It looks like we can cross Maryland and Georgetown off the list of obvious local rivals that are too dumb and stubborn to play each other.
In each of the last two seasons, the Terps and the Hoyas have produced two terrific, thoroughly entertaining basketball games early on in the non-conference season when college basketball is desperately trying to find a way into the conversation. In 2015, then-No. 3 Maryland beat the Hoyas 75-71 in College Park. The return game came last season, when the Hoyas somehow blew a nine-point lead in the final minutes in a loss at the Verizon Center.
But now that the Gavitt Games is no longer forcing the two biggest basketball brands in the nation’s capital to play each other, don’t expect it to happen again anytime soon.
When asked if scheduling Maryland was a priority and a task he had thought about, Ewing flashed a wide grin and asked the room: “Who did he say?”
“I’m not thinking about Maryland. I’m not sure if or when we will schedule Maryland. My focus is on getting us back strong,” Ewing said.
And so it goes.
It has become all too common in college basketball for some of the most obvious and heated rivalries in the sport to never get played, and it sucks. Kansas is still too bitter about Missouri leaving for the SEC to schedule the Tigers, but don’t worry, Jayhawks fans, you still get those games against Washington, Stanford, Arizona State and Nebraska this year!
Duke and Maryland, which was almost as intense as Duke-North Carolina for a stretch of time in the late-90s and early-to-mid-00s, won’t ever get played for that same reason. If that matchup gets scheduled before Mike Krzyzewski retires I’ll be shocked.
Texas played Texas A&M during the 2015-16 season, but they needed the Battle 4 Atlantis to schedule it as an opening round matchup to make it happen. Ohio State has not played a non-conference game against Cincinnati since 2006, Dayton since 1988 and Xavier since 1935. Dayton and Xavier have not scheduled each other since Xavier left the Atlantic 10.
Pitt and West Virginia are only now reigniting the Backyard Brawl, which would be great if the Panthers weren’t an epic disaster at this point. Credit should be given to Syracuse, who has scheduled UConn, Georgetown, Villanova and St. John’s since they’ve left the Big East, but they aren’t going to be able to play everyone of those teams every year. Gonzaga and Washington went a decade between games.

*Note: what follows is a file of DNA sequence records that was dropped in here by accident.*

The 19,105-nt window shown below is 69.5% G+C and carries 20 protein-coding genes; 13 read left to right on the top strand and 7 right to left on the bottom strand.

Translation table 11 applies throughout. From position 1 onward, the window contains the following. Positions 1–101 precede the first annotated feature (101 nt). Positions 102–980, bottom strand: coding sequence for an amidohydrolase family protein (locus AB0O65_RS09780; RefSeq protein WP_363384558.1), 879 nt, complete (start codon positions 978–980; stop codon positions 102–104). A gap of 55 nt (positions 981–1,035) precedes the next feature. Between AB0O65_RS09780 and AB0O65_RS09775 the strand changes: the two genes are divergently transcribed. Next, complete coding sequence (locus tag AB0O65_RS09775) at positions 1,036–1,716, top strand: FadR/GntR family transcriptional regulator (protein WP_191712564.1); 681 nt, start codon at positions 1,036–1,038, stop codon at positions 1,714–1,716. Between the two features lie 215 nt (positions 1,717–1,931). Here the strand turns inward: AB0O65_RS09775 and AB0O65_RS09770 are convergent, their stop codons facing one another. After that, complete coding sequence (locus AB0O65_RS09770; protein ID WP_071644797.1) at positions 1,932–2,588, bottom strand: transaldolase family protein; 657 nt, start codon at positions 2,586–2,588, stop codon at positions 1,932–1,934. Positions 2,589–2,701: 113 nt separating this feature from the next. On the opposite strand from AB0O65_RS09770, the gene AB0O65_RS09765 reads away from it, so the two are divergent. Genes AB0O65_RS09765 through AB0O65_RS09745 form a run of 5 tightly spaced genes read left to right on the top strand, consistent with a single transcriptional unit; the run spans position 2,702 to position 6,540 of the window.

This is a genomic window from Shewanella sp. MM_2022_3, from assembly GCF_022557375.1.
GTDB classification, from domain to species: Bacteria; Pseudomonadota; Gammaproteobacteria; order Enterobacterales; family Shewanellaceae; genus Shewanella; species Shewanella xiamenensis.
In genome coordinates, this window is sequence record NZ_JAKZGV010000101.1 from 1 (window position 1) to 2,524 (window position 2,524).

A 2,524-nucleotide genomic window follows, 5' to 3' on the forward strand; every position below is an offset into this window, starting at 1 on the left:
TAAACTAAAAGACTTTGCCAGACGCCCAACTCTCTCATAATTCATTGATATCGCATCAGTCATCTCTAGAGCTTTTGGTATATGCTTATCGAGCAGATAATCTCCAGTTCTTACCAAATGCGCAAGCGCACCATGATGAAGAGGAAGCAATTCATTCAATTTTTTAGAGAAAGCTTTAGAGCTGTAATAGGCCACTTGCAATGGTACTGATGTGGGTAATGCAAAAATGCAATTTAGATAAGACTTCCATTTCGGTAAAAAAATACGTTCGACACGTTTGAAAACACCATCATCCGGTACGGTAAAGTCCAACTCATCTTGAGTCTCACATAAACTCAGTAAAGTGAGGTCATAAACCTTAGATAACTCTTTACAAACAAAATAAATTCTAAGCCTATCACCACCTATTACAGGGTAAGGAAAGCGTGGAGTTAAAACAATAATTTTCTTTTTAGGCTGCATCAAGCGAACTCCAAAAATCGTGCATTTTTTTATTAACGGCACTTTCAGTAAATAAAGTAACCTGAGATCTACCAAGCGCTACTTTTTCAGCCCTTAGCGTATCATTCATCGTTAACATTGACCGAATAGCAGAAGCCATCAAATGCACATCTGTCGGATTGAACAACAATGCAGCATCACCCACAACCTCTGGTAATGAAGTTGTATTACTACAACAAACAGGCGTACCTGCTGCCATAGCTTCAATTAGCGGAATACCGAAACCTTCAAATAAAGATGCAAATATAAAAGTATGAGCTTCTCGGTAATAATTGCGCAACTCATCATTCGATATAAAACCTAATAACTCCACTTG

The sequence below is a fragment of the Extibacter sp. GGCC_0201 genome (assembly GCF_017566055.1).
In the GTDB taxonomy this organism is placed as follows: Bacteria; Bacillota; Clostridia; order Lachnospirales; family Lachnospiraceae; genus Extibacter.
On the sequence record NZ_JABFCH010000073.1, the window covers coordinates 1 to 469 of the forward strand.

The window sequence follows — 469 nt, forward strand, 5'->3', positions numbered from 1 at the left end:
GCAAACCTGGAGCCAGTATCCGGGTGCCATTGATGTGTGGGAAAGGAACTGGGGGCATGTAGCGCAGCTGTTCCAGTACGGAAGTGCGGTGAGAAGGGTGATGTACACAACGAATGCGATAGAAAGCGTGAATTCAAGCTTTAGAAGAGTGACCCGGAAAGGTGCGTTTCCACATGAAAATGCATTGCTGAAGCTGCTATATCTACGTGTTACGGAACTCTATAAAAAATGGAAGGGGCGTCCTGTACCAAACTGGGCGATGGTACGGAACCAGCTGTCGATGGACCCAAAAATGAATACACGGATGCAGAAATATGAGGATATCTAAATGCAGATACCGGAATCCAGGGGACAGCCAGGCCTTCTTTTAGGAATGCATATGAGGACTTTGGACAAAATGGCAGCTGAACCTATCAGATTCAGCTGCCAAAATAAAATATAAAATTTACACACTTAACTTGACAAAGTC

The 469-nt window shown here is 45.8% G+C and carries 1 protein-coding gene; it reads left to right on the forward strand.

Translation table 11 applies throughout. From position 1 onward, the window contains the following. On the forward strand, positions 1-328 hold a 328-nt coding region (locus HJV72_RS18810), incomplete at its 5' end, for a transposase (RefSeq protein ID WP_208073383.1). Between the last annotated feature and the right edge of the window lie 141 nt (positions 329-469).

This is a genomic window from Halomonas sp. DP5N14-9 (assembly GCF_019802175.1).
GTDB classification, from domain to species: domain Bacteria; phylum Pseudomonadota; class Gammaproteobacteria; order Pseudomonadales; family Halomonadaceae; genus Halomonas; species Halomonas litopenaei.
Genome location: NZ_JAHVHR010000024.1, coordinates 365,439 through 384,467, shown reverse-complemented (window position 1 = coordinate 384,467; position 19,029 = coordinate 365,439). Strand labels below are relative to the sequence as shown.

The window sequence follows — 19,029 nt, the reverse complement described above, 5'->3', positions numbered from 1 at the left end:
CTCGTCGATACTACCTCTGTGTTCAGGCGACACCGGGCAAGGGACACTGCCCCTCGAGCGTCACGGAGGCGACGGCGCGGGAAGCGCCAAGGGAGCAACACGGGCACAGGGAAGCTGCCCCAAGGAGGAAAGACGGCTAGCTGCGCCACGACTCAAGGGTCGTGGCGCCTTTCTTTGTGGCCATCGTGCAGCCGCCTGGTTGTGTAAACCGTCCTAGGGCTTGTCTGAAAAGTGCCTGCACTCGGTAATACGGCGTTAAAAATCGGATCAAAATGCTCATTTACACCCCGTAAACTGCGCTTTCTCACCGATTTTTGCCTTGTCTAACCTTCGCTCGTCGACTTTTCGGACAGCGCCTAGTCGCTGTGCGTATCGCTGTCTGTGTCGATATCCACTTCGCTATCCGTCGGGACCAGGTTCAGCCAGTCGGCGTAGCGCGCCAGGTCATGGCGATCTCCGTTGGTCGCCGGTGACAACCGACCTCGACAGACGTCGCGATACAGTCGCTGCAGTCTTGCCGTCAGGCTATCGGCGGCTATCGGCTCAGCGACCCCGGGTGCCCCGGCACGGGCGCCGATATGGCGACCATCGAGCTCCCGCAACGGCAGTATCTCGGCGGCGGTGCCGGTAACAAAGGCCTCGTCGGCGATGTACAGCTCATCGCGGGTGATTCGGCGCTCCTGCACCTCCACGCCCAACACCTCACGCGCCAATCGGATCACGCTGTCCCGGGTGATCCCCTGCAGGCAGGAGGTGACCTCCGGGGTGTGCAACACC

Conferences can’t even get this stuff right. The idea that Indiana and Purdue will only play one Big Ten game against each other this season is pathetic, although the fact that Indiana is going to have themselves a rebuilding year probably takes away some of the angst.
That list is both too long and not complete.
And frankly, I’m not even sure that playing these rivalry games would be enough to make all that big of a difference in how much attention is paid to college basketball in November and December. Unless college hoops can find a way to make football go away or the NBA an inferior product — neither of those things are going to happen — they’re always going to be third fiddle.
But I do know this: There would be a whole lot more interest from each team’s fanbase if they played these rivalry games. What do you think Duke fans want to see more: A game against Maryland or the Blue Devils playing in the PK80 Invitational, seven buy games and a trip to St. John’s?
How much interest do you think could be generated nationally by promoting a game built around the craziest comeback in college basketball history?
How awesome would it be if, in a football state, headlines were made in the fall around a four-team double-header featuring matchups between the four Ohio schools?
Am I truly the only person that wants to see Michael Porter Jr. step into Allen Fieldhouse and have a go at Kansas?
If we really want to make college basketball more relevant, find a way to make the coaches with eight-figure contracts play the games that their fans actually give a damn about. Until then, I hope the fans paying for season tickets enjoy the first seven games of their ticket package coming against teams that get paid upwards of $100,000 to come to town and lose by 30.